Why do you want to work as a school crossing guard?
Safety of pedestrians and children in particular is very important to you, and hence you see some meaningful purpose in the job. What’s more, you have good observation skills, and enjoy working outside, which means that you find this job a great fit for both your skills and preferences.
You can also say that at this stage of your professional career, with the sort of background and experience you have, you cannot hope for some exciting occupation in a big international corporation. But you definitely have what it takes to be a good crossing guard, and you need money to live–just like everyone else. In such circumstances this job is a perfect choice for you.
In your opinion, how important is communication in this job?
You should give communication the highest importance. Children are often playful and may not pay attention to the things that happen around them. They may not necessarily spot you, or may even step into the traffic in an inopportune moment.
Say that except of visual signals and signs, you will also keep your eye on the children. You will communicate your directions verbally, especially when you spot that they do not pay attention to the signs or something tricky may happen. You do not plan to be numb in your job. Paying attention to your surroundings, you will quickly spot problems and react appropriately.
What will you do if a driver does not respect your order to stop?
You should realize that you do now have the power to enforce law as a crossing guard. You are a school employee, not a policeman. Hence you cannot do much when someone decides to ignore your orders.
I suggest you to say that you may report them to police, if their behavior put someone’s health in danger. In any other case you will simply ignore them, and try to continue your job as well as you can. You won’t get distracted by an inappropriate behavior of some drivers.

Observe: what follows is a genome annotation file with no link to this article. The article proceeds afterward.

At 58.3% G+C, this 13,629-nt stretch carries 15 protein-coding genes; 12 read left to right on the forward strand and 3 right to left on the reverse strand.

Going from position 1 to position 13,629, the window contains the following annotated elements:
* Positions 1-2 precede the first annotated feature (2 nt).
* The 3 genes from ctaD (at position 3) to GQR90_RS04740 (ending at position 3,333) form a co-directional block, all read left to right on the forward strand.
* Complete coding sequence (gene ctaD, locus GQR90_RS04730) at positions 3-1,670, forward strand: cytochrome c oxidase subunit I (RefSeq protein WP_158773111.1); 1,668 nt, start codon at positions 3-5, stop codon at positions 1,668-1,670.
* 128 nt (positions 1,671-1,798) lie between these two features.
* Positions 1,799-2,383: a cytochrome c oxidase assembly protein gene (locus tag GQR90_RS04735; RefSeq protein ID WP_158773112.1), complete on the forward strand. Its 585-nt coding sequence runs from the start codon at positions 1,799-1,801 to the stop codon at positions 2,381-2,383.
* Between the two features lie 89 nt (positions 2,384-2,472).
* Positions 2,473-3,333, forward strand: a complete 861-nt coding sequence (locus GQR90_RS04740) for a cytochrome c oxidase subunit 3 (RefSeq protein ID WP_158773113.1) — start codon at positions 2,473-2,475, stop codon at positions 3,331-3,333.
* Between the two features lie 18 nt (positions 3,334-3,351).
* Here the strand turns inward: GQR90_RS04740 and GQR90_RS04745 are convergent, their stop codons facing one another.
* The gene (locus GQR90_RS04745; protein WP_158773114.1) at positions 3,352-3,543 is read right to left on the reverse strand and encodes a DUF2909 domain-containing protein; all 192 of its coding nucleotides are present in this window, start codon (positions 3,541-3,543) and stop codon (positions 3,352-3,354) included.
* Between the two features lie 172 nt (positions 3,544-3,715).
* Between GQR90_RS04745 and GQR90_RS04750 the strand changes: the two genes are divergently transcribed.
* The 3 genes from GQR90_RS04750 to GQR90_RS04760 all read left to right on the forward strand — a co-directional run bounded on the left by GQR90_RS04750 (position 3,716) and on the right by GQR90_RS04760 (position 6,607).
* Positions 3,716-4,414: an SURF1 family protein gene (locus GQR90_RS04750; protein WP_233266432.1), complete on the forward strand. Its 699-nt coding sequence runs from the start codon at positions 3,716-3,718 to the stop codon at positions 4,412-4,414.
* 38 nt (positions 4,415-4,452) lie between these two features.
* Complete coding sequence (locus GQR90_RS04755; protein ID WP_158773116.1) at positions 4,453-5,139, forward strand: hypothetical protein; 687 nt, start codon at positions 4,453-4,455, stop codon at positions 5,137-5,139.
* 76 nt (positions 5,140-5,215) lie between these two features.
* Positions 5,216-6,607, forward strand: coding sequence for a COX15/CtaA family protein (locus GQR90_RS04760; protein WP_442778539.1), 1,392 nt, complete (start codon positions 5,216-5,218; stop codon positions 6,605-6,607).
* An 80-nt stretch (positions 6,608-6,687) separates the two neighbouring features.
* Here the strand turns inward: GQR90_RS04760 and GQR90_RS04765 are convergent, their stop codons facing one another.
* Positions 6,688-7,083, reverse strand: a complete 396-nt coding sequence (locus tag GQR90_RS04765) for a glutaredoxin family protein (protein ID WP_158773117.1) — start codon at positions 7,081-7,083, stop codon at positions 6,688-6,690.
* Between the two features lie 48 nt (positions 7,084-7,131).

How do you feel about the proposition of working outside in 5 degrees of Fahrenheit?
Ensure them that you are ready to work in each weather–be it rain, snow, or extreme heat. At the end o the day that’s why we invented clothes–to allow us do outdoor activities regardless of the season.
Tell the interviewers that you aren’t prone to illnesses. As long as you do not underestimate the conditions and wear proper clothes, you see no problem in working in snow, or in extremely cold weather. If you had any issue with it, you would not apply for the job of a crossing guard.
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You stopped the cars, and children are crossing. Suddenly you spot an ambulance approaching the crossing quickly. What will you do?
Ensure them that you will react promptly. If the lights were on, if it clearly was an emergency ambulance, you will immediately stop other children from crossing the road, and ensure that the children who already were on the road returned to the closest safe spot (can be on either side of the road, one that is closer to each child). Once the ambulance passes, you will continue your job as usually.
If the car didn’t have the lights on or the horn, you may stop it just like any other cars. Because in such a case the ambulance does not have a right of way, and should respect your orders as a crossing guard.
How long do you want to have this job?
There typically aren’t many applicants for a position of a crossing guard. If they hire you, they hope you will stay. What’s more, the longer you do the job the better you get in reacting appropriately to all kinds of situations that happen close to a pedestrian crossing.